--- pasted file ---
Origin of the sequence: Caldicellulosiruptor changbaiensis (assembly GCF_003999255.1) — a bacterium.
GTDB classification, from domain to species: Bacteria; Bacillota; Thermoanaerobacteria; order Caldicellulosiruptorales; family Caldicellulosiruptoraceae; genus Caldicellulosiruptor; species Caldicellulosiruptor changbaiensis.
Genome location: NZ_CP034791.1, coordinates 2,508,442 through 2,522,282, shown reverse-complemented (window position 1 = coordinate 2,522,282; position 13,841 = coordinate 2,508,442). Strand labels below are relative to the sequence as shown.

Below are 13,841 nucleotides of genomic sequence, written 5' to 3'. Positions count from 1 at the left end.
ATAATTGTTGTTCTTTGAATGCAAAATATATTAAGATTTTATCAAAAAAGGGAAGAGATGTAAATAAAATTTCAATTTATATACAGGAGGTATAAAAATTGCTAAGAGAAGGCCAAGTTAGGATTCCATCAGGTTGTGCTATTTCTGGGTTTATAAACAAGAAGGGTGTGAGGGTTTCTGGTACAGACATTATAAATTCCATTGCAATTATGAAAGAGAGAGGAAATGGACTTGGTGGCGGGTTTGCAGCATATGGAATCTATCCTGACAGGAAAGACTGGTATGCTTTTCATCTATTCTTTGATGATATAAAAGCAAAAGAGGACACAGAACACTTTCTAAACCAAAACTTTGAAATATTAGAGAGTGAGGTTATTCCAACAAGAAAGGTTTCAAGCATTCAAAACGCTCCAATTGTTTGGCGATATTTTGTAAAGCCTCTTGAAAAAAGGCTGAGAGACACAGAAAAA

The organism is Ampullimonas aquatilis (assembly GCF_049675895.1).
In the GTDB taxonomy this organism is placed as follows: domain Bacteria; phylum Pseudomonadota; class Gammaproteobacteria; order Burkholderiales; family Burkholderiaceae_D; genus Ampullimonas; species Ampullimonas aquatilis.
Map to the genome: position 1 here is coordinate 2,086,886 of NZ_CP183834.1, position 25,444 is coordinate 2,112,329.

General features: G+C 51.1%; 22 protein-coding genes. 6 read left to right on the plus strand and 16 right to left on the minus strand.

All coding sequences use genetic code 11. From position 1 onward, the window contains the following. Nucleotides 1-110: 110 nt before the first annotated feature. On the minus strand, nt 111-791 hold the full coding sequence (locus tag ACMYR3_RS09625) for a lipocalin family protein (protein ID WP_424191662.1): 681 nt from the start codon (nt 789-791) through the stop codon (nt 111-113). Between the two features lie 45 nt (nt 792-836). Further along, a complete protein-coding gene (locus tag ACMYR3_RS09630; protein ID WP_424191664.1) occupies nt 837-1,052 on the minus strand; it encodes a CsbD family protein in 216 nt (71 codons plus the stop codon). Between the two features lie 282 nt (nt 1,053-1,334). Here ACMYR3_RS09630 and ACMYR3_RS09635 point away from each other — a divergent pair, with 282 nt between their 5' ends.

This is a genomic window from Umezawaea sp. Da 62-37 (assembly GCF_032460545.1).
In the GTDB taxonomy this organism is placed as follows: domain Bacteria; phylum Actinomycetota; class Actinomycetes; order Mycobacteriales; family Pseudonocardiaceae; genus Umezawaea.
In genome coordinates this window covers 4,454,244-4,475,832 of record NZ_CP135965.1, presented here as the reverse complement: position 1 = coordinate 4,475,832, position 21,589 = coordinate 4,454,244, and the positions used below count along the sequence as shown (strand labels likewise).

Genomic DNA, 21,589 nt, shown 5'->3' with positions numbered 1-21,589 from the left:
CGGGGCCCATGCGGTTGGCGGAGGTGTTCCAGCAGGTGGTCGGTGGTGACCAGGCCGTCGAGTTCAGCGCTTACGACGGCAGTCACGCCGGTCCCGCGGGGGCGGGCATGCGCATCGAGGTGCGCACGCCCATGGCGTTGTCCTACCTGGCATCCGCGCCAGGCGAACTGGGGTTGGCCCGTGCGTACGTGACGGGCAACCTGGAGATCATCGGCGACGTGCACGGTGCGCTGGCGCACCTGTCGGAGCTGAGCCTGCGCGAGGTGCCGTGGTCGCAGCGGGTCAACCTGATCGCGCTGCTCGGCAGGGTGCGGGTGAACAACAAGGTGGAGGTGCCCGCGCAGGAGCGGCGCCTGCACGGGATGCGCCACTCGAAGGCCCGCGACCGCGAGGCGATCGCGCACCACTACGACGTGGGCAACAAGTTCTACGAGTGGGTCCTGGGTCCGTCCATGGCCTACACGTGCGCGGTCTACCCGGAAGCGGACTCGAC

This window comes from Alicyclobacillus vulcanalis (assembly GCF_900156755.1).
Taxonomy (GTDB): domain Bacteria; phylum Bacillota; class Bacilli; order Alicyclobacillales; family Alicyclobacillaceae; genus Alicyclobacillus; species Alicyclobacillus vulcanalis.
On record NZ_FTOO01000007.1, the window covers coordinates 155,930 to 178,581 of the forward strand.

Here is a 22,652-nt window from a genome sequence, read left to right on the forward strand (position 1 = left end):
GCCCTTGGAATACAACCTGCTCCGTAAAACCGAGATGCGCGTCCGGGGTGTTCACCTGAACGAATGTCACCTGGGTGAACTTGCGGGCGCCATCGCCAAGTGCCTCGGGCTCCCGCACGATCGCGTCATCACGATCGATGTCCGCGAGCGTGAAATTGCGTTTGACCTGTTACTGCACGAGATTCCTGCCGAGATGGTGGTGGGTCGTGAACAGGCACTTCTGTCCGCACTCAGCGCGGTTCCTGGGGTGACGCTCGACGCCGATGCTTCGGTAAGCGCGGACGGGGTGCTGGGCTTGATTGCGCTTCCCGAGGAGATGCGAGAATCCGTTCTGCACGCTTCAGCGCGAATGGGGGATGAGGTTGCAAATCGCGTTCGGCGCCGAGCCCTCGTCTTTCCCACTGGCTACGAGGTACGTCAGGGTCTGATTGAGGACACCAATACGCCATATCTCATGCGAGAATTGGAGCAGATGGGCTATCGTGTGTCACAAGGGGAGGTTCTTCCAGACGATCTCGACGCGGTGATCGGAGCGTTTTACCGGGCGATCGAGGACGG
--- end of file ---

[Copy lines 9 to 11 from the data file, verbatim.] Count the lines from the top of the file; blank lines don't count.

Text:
General features: G+C 51.1%; 22 protein-coding genes. 6 read left to right on the plus strand and 16 right to left on the minus strand.

All coding sequences use genetic code 11. From position 1 onward, the window contains the following. Nucleotides 1-110: 110 nt before the first annotated feature. On the minus strand, nt 111-791 hold the full coding sequence (locus tag ACMYR3_RS09625) for a lipocalin family protein (protein ID WP_424191662.1): 681 nt from the start codon (nt 789-791) through the stop codon (nt 111-113). Between the two features lie 45 nt (nt 792-836). Further along, a complete protein-coding gene (locus tag ACMYR3_RS09630; protein ID WP_424191664.1) occupies nt 837-1,052 on the minus strand; it encodes a CsbD family protein in 216 nt (71 codons plus the stop codon). Between the two features lie 282 nt (nt 1,053-1,334). Here ACMYR3_RS09630 and ACMYR3_RS09635 point away from each other — a divergent pair, with 282 nt between their 5' ends.

This is a genomic window from Umezawaea sp. Da 62-37 (assembly GCF_032460545.1).